I’ve been laid low by variables the last two Thursdays in a row.
Two weeks ago it was because I was trying to learn how to configure a new set of network switches I’d never before encountered. Tons of variables are involved. Tons of ethernet connections, virtual LANs, proper routing. There were multiple switches, and they all had to be configured to allow network traffic to flow properly throughout the organization.
For a comparison, think about how you would design roads in a city. You might think you could draw lines between points, connecting everything together and it would be fine. Connect a street or a highway between where people live and where they work. Connect another byway between where they shop and where they live and you’re done. Right?
Unfortunately, you have to think about flow. The key is bottlenecks. Where are the bottlenecks going to be? That’s going to be a problem. Think about your commute. Most of your commute might be okay except for two or three bottlenecks that consume massive amounts of time. That’s the biggest hidden obstacle to making network switches work – knowing where you’re going to have bottlenecks and building the system to avoid them.
It’s the equivalent of “Do I make this intersection a four-way stop, a roundabout, or put in a traffic light?” (If you’re a techie, it’s not, but just go with it.) All those street names, neighborhoods, intersections, transportation hubs, gathering spots – they are all variables to contend with.
I discovered my problem with variables when I was working on a migration project a couple years ago. I was using software specifically built to assist in the migration of computers from one environment to another. Part of the software included building profiles. The profile entry required many variables, and I had to remember them when I moved from completing one profile and moved to the next. It was exhausting. It puzzled me as to why. I finally got dual monitors so I could compare the profiles side by side and not have to remember so much between them. It was then I realized my issued with variables.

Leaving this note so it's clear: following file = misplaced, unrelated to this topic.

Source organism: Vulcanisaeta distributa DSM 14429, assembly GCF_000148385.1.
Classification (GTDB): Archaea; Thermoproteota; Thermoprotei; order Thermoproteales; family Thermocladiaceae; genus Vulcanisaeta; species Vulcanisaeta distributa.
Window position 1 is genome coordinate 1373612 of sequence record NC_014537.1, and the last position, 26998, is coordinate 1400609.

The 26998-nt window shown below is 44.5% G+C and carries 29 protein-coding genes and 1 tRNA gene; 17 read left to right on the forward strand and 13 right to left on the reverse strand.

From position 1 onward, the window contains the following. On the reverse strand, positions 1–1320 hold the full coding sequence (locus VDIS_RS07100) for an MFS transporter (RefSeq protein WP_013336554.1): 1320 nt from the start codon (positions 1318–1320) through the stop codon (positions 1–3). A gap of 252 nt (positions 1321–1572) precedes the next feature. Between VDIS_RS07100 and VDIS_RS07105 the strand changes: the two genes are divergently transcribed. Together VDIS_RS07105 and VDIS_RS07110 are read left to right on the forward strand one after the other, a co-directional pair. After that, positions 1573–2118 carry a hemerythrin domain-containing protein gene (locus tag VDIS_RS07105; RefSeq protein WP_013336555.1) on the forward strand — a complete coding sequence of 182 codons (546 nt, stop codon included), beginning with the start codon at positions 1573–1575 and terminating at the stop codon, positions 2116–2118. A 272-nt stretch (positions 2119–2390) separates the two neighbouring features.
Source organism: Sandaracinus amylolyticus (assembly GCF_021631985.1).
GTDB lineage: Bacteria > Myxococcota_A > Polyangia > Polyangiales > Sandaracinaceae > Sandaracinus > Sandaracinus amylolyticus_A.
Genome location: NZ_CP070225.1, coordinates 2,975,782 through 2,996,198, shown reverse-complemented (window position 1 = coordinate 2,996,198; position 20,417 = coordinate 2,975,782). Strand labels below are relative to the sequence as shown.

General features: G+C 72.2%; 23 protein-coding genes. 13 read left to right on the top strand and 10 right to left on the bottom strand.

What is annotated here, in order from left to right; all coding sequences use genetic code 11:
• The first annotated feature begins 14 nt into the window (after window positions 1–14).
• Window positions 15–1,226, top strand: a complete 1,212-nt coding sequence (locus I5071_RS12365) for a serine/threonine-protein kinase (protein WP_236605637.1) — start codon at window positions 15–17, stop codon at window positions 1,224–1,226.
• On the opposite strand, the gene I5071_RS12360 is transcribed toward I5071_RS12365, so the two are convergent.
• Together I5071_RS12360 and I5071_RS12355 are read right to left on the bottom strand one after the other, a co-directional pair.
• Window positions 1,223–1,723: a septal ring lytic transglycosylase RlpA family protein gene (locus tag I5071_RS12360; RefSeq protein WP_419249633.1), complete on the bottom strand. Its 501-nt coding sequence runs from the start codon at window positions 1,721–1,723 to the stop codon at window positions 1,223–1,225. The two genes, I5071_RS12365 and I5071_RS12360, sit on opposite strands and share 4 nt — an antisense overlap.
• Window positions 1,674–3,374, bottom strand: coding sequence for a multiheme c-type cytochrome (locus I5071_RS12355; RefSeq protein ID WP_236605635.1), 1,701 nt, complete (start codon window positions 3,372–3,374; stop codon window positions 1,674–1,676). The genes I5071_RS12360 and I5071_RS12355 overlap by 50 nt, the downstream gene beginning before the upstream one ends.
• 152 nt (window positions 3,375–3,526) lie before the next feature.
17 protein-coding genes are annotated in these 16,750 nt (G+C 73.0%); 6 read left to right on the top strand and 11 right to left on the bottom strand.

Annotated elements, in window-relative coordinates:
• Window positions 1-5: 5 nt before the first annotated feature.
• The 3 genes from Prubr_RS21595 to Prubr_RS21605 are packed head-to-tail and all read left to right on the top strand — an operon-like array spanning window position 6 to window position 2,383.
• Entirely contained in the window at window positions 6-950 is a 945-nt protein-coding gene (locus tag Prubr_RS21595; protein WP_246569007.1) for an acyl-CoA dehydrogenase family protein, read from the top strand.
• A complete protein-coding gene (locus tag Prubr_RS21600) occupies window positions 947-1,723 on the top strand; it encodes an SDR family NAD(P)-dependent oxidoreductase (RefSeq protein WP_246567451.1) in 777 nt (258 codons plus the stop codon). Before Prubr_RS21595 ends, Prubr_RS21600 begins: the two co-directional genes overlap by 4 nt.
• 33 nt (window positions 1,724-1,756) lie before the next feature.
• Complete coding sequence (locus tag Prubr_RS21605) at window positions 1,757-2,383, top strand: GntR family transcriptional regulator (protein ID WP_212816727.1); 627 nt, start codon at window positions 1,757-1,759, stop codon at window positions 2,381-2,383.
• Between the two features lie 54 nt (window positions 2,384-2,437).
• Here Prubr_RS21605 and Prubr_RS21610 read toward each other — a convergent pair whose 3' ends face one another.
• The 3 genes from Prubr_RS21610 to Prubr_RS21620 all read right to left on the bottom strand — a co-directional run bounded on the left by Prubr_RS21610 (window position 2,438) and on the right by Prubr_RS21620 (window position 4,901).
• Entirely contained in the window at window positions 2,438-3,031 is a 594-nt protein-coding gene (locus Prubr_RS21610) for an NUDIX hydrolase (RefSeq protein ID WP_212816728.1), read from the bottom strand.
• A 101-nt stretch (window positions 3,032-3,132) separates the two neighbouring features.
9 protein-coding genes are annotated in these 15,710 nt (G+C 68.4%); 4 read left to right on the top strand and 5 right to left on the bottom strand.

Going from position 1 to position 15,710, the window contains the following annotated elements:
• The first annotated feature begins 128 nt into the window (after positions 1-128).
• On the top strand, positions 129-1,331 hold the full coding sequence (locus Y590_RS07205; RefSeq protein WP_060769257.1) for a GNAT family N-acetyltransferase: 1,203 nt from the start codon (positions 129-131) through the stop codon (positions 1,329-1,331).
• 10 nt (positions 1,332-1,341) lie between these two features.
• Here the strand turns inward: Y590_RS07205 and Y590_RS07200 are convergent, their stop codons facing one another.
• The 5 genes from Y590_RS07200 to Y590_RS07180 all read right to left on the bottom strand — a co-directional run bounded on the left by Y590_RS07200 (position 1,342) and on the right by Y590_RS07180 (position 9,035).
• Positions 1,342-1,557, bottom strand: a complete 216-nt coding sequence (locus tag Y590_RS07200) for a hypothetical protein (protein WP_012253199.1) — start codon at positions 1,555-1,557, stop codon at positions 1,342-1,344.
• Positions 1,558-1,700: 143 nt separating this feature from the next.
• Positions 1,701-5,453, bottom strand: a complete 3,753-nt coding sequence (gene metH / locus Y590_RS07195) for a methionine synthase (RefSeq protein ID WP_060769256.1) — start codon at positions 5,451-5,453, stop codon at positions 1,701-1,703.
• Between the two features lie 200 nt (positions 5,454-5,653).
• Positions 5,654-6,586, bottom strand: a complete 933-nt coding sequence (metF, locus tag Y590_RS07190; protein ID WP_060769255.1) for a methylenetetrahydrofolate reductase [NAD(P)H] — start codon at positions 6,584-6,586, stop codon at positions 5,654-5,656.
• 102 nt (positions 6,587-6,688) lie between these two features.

Handling gobs of variables wasn’t difficult previous to my brain injury.
Now, trying to hold the variables in my head simultaneously can give me extreme headaches. I can feel fatigue come on quickly. My brain pain increases. I try to stop it.
I take brief naps.
I go for a walk.
These are all tools to assist with the fatigue and pain. They are not a cure. I’ve been trying to rewire my brain to fix this for a few years now with no results.
A few years ago, I played “Tenzi” at a party. Each player has ten dice. You roll them repeatedly trying to get all the same number. The person who gets all ten the fastest wins. There are variations on the game, such as first to come up with five pairs.
I wondered if I could play. I tried. I mostly moved the dice around, trying to look like I was playing. I used my hands to shield the dice so no one would see them. I was awful. I don’t play card games anymore for the same reason. Trivia is mostly fine.
And fun. There aren’t variables.
The biggest mistake I made both Thursdays was trying to “power through” the brain pain. Instead of taking a break, I kept working on the network problem until I was mentally exhausted. It’s as if I ran my water well completely dry and had to wait for it to fill up again before I felt healthy enough to continue.
I’ve been diligent about discovering what triggers my fatigue and brain pain. Variables are amongst the top culprits. The biggest is lack of sleep.
This is how it goes with brain injuries; a never-ending exploration of discovery, faking parts of life, and doing your best to fit in.